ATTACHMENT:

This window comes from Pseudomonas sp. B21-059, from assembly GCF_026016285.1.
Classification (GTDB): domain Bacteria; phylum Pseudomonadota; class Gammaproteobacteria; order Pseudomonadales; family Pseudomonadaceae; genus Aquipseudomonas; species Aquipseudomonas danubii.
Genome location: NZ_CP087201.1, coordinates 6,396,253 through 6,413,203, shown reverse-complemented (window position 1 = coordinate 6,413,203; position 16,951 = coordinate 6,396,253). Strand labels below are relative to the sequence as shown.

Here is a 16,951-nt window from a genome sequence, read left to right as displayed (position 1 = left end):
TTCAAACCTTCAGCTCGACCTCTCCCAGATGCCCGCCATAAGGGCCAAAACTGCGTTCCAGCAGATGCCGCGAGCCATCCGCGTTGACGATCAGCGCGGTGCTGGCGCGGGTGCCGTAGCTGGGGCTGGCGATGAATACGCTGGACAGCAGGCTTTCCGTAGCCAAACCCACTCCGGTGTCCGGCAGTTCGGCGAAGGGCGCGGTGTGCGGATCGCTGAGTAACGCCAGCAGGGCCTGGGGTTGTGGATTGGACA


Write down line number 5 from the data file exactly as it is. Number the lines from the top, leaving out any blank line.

TTCAAACCTTCAGCTCGACCTCTCCCAGATGCCCGCCATAAGGGCCAAAACTGCGTTCCAGCAGATGCCGCGAGCCATCCGCGTTGACGATCAGCGCGGTGCTGGCGCGGGTGCCGTAGCTGGGGCTGGCGATGAATACGCTGGACAGCAGGCTTTCCGTAGCCAAACCCACTCCGGTGTCCGGCAGTTCGGCGAAGGGCGCGGTGTGCGGATCGCTGAGTAACGCCAGCAGGGCCTGGGGTTGTGGATTGGACA